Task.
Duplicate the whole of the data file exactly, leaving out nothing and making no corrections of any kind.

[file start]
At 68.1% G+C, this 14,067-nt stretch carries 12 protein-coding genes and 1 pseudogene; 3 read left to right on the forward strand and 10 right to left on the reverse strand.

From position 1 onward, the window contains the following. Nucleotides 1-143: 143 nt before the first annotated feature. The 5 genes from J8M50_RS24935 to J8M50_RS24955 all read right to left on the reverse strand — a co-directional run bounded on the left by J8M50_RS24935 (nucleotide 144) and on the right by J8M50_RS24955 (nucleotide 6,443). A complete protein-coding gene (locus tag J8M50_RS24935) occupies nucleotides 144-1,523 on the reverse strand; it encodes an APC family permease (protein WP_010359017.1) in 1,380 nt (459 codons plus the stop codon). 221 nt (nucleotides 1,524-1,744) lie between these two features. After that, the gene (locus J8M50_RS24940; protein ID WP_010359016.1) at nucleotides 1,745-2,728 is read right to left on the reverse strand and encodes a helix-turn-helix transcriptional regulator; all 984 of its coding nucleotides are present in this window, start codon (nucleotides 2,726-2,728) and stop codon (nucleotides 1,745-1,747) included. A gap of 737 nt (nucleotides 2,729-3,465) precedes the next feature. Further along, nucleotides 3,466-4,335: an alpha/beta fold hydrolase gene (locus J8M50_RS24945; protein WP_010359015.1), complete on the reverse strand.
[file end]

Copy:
At 68.1% G+C, this 14,067-nt stretch carries 12 protein-coding genes and 1 pseudogene; 3 read left to right on the forward strand and 10 right to left on the reverse strand.

From position 1 onward, the window contains the following. Nucleotides 1-143: 143 nt before the first annotated feature. The 5 genes from J8M50_RS24935 to J8M50_RS24955 all read right to left on the reverse strand — a co-directional run bounded on the left by J8M50_RS24935 (nucleotide 144) and on the right by J8M50_RS24955 (nucleotide 6,443). A complete protein-coding gene (locus tag J8M50_RS24935) occupies nucleotides 144-1,523 on the reverse strand; it encodes an APC family permease (protein WP_010359017.1) in 1,380 nt (459 codons plus the stop codon). 221 nt (nucleotides 1,524-1,744) lie between these two features. After that, the gene (locus J8M50_RS24940; protein ID WP_010359016.1) at nucleotides 1,745-2,728 is read right to left on the reverse strand and encodes a helix-turn-helix transcriptional regulator; all 984 of its coding nucleotides are present in this window, start codon (nucleotides 2,726-2,728) and stop codon (nucleotides 1,745-1,747) included. A gap of 737 nt (nucleotides 2,729-3,465) precedes the next feature. Further along, nucleotides 3,466-4,335: an alpha/beta fold hydrolase gene (locus J8M50_RS24945; protein WP_010359015.1), complete on the reverse strand.